Thus, the Additional Supplemental Appropriations for Disaster Relief Requirements Act of 2017 added 11 U.S.C. §1232, which effectively overrode Hall v. United States, clarifying that Chapter 12 debtors can sell property during the bankruptcy process and receive favorable capital gains treatment.⁶ Specifically, 11 U.S.C. §1232 provides that:
Any unsecured claim of a governmental unit against the debtor or the estate that arises before the filing of the petition, or that arises after the filing of the petition and before the debtor’s discharge under section 1228, as a result of the sale, transfer, exchange, or other disposition of any property used in the debtor’s farming operation—
In May of 2018, Debtors (a married couple) filed Chapter 12. In October of 2018, their reorganization plan was confirmed. According to the confirmed plan, the IRS’s priority claims for 2016 and 2017 were $0 and $5,681, respectively. Although no tax liability was due yet for 2018, “the plan provided that there would be additional liquidation of farm assets in 2018 and occurring during the pendency of the case that would qualify for treatment under §1232.”⁷ Moreover, the plan was clear that it was the only means by which “any and all claims” were to be paid post-petition, and that it would not curtail the exercise of an 11 U.S.C. §553 valid right of setoff.⁸
Debtors sold farm assets in 2018 and prepared a pro forma 2018 income tax return. The pro forma return showed that Debtors were entitled to a refund in the amount of $6,414.
Thereafter, in October of 2019, the IRS amended its claim to reflect that it had offset the 2018 refund against Debtors’ 2018 unsecured §1232 taxes. Later at a hearing on the objection, it was claimed that the IRS had applied the refund to the 2016 priority taxes and the 2018 unsecured §1232 taxes.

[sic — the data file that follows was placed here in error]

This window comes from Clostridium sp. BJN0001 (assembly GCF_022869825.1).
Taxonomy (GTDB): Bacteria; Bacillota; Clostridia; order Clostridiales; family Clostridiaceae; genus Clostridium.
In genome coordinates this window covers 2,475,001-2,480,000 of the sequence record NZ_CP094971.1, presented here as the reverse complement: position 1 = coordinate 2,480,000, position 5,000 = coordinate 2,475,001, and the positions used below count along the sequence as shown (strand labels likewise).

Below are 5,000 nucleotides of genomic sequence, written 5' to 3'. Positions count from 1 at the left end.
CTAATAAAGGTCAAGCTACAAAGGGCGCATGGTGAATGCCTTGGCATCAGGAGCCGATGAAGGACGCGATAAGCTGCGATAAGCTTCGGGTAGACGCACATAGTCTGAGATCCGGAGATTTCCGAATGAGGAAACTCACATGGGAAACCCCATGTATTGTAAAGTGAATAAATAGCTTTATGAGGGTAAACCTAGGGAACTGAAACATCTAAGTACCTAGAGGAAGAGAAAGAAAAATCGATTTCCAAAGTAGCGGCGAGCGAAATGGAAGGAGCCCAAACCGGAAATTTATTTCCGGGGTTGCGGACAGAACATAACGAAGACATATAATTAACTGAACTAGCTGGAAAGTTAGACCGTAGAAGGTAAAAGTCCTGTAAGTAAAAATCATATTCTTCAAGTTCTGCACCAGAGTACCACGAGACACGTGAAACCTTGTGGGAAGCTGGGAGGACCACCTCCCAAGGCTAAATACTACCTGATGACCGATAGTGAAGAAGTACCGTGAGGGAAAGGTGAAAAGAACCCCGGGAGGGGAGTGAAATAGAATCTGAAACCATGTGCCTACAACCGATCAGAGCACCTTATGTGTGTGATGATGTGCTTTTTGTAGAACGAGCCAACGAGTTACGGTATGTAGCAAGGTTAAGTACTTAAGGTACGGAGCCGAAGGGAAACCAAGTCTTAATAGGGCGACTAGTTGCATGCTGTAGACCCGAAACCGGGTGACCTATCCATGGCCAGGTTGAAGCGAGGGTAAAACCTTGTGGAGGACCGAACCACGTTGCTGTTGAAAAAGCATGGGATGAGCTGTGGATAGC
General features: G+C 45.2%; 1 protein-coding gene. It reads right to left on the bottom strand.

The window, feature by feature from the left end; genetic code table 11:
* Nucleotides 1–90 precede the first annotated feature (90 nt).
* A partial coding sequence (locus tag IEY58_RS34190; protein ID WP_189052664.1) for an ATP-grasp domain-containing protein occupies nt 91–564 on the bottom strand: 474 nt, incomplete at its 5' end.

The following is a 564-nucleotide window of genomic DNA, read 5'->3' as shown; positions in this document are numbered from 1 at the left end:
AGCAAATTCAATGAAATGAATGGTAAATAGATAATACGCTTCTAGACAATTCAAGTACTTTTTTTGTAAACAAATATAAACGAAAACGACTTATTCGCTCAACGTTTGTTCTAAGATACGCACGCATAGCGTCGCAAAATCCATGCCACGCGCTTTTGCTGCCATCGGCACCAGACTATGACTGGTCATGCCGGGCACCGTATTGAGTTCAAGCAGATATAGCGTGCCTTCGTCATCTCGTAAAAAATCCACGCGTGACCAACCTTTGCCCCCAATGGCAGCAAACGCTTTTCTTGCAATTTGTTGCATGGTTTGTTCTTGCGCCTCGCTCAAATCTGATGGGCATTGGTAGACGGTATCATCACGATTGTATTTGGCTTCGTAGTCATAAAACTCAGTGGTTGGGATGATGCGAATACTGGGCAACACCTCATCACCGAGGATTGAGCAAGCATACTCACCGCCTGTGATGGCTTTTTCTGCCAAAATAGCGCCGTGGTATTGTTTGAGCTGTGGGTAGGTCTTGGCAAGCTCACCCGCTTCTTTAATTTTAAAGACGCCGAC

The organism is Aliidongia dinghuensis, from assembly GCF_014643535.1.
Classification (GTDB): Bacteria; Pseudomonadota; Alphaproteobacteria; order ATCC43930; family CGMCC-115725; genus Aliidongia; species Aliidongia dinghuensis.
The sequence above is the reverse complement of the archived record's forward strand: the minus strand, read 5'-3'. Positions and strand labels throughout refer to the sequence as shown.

Debtors objected, arguing that the confirmed plan prohibited the setoff and requested the court to order the IRS to issue the 2018 refund to them.
The court first considered 11 U.S.C. §553, which can act to preserve the IRS’s ability to offset a debtor’s tax liability against a debtor’s tax refund. The court concluded that the IRS’s offset in this case failed to satisfy the 11 U.S.C. §553 requirements. Specifically, the court stated that “the setoff was not among mutual, pre-petition obligations as required under §553.”⁹ Rather, the IRS took a post-petition refund and applied it to prepetition debt.
Ultimately, the court ruled that the IRS’s offset violated the reorganization plan, but the court was unable to order the refund to be paid to Debtors. Since the plan lacked language providing that post-petition tax refunds remain “property of the estate,” the court could only advise Debtors that they were free to modify their reorganization plan.
The accumulating pandemic-induced pressures on farmers is projected to increase Chapter 12 filings. As we’ve described, Chapter 12 can significantly curtail the IRS’s ability to offset; however, Debtors can save themselves a great deal of trouble by engaging professionals who are experienced with the Chapter 12 provisions for farmers—such as ensuring that a plan is created from the beginning that will require the IRS to pay any refund shown as owed to a debtor on a pro forma return.
Editor’s Note: Chapter 12 has unique applicability for fishermen, as well—although not all provisions applicable to farmers are also available to fishermen. Still, it is certainly a viable option for struggling fishermen who need to restructure their debt and remain in operation.